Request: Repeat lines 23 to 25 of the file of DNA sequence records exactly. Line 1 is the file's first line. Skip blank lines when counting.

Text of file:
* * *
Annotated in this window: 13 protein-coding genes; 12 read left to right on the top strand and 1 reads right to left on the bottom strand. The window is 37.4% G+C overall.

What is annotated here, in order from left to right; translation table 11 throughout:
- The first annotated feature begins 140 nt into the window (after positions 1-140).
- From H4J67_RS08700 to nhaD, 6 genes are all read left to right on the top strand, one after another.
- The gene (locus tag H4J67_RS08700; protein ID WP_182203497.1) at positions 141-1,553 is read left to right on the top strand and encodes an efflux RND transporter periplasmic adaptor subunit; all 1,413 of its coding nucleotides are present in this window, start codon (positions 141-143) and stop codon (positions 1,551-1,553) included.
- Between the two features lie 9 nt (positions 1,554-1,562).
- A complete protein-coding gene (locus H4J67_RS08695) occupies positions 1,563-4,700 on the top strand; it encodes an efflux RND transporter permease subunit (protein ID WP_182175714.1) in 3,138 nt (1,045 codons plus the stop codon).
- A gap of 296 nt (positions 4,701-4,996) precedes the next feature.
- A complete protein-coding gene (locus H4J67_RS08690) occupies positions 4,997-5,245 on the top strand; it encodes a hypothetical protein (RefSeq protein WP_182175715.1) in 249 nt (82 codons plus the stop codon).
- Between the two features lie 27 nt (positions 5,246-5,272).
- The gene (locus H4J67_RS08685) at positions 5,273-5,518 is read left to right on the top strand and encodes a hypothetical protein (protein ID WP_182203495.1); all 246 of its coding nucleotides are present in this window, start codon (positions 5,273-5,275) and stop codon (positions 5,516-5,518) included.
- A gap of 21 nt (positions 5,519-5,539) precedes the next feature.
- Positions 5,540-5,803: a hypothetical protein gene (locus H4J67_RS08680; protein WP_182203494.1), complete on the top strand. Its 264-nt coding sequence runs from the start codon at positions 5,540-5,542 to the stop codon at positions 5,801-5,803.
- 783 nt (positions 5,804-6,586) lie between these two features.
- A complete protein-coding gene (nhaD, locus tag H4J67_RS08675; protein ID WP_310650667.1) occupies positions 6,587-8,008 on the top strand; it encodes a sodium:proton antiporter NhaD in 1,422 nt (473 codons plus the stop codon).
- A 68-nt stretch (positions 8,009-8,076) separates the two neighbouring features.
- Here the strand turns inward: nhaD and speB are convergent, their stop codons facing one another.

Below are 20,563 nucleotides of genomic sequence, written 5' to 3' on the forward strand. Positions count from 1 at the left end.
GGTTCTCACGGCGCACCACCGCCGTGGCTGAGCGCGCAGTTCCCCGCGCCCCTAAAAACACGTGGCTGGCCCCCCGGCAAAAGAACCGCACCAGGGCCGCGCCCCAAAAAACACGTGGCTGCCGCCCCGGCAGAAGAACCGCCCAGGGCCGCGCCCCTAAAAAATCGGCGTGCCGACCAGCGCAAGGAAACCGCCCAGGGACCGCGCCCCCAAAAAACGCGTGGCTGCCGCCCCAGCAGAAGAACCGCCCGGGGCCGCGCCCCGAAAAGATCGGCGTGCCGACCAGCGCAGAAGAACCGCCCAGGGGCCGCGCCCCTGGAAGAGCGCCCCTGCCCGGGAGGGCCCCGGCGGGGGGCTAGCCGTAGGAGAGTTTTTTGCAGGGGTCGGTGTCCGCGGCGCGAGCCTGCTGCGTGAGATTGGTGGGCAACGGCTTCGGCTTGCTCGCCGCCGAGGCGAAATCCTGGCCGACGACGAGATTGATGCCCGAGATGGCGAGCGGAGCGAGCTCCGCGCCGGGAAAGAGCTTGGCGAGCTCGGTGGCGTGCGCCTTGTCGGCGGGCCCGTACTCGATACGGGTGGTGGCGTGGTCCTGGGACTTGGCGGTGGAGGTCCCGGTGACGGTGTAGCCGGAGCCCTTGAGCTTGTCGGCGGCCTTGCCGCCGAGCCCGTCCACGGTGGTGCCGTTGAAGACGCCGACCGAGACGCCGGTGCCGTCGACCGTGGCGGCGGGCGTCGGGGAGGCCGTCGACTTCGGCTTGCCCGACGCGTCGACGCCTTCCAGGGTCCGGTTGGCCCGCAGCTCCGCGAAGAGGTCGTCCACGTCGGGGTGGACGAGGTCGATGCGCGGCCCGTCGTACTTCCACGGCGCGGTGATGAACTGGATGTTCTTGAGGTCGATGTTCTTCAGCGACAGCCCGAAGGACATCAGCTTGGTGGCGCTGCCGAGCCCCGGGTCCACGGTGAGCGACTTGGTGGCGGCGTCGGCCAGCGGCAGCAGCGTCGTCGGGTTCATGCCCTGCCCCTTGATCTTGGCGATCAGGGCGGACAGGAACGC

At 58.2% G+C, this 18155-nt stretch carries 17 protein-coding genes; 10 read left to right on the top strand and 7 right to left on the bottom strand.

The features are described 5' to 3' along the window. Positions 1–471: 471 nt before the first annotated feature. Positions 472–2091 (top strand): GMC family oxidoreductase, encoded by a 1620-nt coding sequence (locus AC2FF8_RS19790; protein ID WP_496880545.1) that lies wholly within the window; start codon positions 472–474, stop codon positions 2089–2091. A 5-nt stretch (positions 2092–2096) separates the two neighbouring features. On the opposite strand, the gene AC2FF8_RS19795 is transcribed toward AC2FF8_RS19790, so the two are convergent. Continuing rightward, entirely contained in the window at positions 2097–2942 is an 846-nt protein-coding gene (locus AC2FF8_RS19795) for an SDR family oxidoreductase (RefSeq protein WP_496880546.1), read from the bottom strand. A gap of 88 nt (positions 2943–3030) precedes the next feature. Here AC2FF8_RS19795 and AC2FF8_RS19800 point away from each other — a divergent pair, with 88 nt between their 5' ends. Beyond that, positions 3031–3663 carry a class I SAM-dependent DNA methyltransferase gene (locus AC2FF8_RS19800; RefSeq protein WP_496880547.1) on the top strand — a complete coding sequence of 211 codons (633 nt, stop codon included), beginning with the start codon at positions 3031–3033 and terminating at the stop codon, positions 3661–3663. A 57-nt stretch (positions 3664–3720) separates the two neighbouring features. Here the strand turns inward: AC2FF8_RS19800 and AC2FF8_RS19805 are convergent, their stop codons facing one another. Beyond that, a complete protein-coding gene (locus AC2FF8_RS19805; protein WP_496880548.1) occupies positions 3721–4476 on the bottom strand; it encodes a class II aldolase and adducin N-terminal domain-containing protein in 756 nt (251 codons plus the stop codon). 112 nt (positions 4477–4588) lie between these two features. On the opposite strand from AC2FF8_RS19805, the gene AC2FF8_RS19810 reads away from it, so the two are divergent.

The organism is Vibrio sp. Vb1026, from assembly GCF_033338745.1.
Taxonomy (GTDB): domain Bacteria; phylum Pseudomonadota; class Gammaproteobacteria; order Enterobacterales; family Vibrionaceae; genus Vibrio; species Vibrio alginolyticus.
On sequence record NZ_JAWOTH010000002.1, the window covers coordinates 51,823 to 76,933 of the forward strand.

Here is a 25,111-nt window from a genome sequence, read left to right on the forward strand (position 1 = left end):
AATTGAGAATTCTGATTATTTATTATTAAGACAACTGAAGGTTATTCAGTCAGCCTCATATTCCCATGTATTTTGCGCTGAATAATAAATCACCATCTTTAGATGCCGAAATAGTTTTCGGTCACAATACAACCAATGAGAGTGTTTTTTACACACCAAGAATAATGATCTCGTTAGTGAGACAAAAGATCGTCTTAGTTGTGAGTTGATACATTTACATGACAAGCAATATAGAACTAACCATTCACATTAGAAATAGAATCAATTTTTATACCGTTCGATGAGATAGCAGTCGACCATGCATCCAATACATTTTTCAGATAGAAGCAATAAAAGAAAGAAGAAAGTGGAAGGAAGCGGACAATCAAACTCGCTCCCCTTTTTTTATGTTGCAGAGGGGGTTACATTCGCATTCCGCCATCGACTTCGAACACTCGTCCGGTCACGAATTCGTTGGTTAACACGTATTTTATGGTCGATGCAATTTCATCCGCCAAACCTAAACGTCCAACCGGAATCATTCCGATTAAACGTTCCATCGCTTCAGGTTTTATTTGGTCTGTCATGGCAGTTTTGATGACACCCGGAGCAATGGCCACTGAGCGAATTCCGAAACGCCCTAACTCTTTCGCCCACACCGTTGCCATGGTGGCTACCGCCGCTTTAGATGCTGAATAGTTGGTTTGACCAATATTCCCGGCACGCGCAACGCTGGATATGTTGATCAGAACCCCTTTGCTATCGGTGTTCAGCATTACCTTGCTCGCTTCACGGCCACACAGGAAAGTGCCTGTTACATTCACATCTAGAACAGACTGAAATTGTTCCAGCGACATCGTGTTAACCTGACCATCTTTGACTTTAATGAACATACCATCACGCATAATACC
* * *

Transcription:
Taxonomy (GTDB): domain Bacteria; phylum Pseudomonadota; class Gammaproteobacteria; order Enterobacterales; family Vibrionaceae; genus Vibrio; species Vibrio alginolyticus.
On sequence record NZ_JAWOTH010000002.1, the window covers coordinates 51,823 to 76,933 of the forward strand.

Here is a 25,111-nt window from a genome sequence, read left to right on the forward strand (position 1 = left end):